• CMS Publishes Final Rule Implementing PPACA Anti-Fraud Provisions, Announces Government's Enforcement Efforts Resulted in Recovery of Over $4 Billion in FY 2010
  • February 4, 2011 | Author: Catherine S. "Kate" Stern
  • Law Firm: King & Spalding LLP - Atlanta Office
  • On January 24, 2011, the U.S. Department of Health and Human Services (HHS) published rules implementing anti-fraud provisions of the Patient Protection and Affordable Care Act as amended by the Health Care and Education Reconciliation Act (PPACA) (the Final Rule). HHS also announced the results of a Health Care Fraud and Abuse Control Program (HCFAC) report showing that the government recovered a record of more than $4 billion in taxpayer dollars in FY 2010 from combating healthcare fraud.  HCFAC is a joint effort between HHS and the Department of Justice (DOJ) aimed at collaboration and coordination of federal, state and local agencies and law enforcement.  According to HHS, a large part of the government’s success has resulted from the Health Care Fraud Prevention & Enforcement Action Team (HEAT) that was created in 2009.   

    The Final Rule implements program integrity provisions of PPACA aimed at reducing fraud, waste and abuse in the Medicare, Medicaid and Children’s Health Insurance Programs (CHIP) by changing the provider and supplier enrollment processes. Notably, CMS does not finalize regulations in this rulemaking with respect to mandatory compliance programs; rather, the agency states its intent to publish proposed rules on this issue at a later date.  We set forth below a brief description of a few key provisions in the Final Rule.

    • CMS adopts new Medicare provider and supplier screening procedures in which provider and supplier types are categorized as either “limited,” “moderate” or “high” risk.  New and currently enrolled providers and suppliers undergoing revalidation are screened according to their assigned risk category, with the “high” risk category to include fingerprinting.  As an example, newly enrolling home health agencies and DMEPOS suppliers are included in the “high” risk screening level but hospitals, physicians and medical groups or clinics are categorized as “limited” risk.  CMS may adjust a provider or supplier’s screening level from “limited” or “moderate” to “high” in certain instances.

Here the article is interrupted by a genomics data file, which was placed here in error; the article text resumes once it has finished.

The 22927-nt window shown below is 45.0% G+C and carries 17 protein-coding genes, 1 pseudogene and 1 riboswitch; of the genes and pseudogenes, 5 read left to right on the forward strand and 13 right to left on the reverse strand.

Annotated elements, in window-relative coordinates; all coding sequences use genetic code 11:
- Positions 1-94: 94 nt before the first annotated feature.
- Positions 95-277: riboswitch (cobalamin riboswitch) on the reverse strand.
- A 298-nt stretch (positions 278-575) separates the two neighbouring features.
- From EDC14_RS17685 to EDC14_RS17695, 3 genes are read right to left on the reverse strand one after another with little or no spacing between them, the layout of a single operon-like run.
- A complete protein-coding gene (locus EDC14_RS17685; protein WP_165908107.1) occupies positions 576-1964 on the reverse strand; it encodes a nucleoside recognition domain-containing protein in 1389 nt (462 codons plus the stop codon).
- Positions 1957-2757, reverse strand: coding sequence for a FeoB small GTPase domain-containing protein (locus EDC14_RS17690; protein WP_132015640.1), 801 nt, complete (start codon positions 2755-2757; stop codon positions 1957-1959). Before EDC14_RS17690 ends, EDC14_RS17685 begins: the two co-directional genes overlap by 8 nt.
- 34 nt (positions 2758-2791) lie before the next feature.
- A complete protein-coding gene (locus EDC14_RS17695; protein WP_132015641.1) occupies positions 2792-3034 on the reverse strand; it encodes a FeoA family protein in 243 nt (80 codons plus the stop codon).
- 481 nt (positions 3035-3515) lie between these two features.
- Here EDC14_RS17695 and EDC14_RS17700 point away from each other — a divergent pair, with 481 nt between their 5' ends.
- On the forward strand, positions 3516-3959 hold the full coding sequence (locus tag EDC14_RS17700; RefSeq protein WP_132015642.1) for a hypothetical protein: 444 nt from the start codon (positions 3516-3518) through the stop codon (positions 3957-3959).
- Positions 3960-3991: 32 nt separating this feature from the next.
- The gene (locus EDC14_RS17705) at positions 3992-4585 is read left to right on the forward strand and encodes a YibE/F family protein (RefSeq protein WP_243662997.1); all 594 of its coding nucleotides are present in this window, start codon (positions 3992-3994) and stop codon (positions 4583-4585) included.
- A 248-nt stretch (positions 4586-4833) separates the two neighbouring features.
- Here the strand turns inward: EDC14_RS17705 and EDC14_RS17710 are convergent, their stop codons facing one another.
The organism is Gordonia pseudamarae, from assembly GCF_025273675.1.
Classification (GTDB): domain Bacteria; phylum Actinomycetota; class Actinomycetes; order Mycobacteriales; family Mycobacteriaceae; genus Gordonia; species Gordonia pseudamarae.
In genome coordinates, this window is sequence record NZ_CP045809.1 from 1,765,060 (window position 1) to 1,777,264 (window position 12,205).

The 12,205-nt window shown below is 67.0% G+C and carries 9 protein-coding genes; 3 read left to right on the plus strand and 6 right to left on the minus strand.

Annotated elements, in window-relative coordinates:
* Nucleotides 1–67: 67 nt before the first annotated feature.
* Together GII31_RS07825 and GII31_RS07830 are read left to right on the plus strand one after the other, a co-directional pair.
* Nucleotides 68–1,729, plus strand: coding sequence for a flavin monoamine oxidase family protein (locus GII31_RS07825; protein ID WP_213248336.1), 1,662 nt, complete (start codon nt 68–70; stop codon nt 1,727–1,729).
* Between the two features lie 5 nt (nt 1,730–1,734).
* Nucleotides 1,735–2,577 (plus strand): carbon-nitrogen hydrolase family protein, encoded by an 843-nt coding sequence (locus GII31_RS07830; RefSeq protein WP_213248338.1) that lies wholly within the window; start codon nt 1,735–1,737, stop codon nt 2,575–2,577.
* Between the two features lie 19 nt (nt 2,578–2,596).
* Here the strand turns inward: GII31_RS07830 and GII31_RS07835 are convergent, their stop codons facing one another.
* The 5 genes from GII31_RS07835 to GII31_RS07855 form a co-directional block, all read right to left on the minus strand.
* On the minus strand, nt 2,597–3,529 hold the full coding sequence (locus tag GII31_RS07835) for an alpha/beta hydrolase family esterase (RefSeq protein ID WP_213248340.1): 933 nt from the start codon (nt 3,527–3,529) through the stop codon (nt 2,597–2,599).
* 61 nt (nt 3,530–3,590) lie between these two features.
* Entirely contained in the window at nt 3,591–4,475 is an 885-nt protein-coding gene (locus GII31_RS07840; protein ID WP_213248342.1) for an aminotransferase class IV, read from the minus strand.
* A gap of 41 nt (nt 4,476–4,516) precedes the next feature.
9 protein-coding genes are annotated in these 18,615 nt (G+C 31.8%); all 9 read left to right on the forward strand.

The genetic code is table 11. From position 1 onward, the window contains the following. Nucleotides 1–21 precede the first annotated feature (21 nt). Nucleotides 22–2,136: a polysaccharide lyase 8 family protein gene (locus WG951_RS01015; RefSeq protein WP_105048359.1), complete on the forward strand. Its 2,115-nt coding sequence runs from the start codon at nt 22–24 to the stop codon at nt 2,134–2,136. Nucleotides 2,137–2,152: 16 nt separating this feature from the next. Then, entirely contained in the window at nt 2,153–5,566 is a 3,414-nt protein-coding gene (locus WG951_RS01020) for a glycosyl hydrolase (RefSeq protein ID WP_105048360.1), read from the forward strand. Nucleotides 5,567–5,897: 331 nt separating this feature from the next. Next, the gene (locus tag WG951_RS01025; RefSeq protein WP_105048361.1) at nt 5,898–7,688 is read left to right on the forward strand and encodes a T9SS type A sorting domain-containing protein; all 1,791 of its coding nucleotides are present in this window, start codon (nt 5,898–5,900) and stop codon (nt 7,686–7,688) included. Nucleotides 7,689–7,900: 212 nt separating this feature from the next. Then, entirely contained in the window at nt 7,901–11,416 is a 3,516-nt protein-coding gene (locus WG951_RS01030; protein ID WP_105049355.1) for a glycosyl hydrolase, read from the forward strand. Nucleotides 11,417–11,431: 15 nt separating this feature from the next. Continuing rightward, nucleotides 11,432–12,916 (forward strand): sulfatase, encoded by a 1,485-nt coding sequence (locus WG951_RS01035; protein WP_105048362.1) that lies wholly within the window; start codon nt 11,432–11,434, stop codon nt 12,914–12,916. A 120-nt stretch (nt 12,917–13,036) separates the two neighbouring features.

• States are required to follow the minimum screening methods performed under the Medicare program, but they are permitted to engage in screening activities beyond those required under Medicare.  For example, a state may assign a particular provider type to a higher screening level than the level assigned by Medicare.  A state Medicaid agency may rely on the results of screening performed by Medicare contractors or the Medicaid agencies or CHIPs of other states. 
    • The Final Rule requires states to screen all persons disclosed with an ownership or control interest or who are agents or managing employees of a provider upon enrollment and monthly thereafter against the Office of Inspector General’s (OIG) and the General Services Administration’s exclusion lists.
    • CMS adopts rules imposing application fees on Medicare, Medicaid and CHIP “institutional provider[s] of medical or other items or services or supplier[s]” to cover the costs of the new screening measures and defines “institutional provider.” 
    • CMS amends 42 C.F.R. §§ 405.370 through 405.372 dealing with suspending Medicare payments to providers.  Currently, CMS may suspend payments to a provider based on reliable information that an overpayment or fraud or willful misrepresentation exists or that the payments to be made may not be correct.  The regulations are amended to require that in cases of suspected fraud, CMS or a Medicare contractor must consult with the OIG and, as appropriate, the DOJ, and determine that a credible allegation of fraud exists against a provider or supplier.  The amended regulations define “credible allegation” and set forth good cause exceptions to suspending payments.  For example, a law enforcement agency may request that payment not be suspended because a suspension could compromise an investigation.
    • Although states have had the authority to withhold payments in cases of alleged fraud or willful misrepresentation, to date states have not been mandated to do so.  The Final Rule amends 42 C.F.R. § 455.23(a) to require states to suspend payments where there is an investigation of a credible allegation of fraud under the Medicaid program.  CMS explains in the preamble to the Final Rule that the payment suspensions apply to Medicaid managed care entities (MCOs) as well, such as when an investigation of credible allegations of fraud is pending against an MCO or a network provider of an MCO.  Furthermore, whenever a state Medicaid agency investigation leads to the initiation of a payment suspension, the Medicaid agency must make a fraud referral to either the state Medicaid Fraud Control Unit (MFCU) or to the state’s appropriate law enforcement agency.  If the MFCU or other law enforcement agency declines the referral, then the payment suspensions must cease unless the state has alternative authority to impose the suspension.
    • The Final Rule requires a state Medicaid program to deny or terminate a provider whose enrollment has been terminated under Medicare, whose Medicare billing privileges have been revoked or whose enrollment has been terminated under any other state’s Medicaid program or CHIP. 

    The Final Rule is effective March 25, 2011, but CMS is accepting comments on the fingerprinting requirements until sixty (60) days after the date of the Final Rule’s publication in the Federal Register.  CMS expects the Final Rule to be published in the Federal Register on February 2, 2011.  A copy of the display version is available by clicking here.  The proposed rule, published on September 23, 2010, is available by clicking here.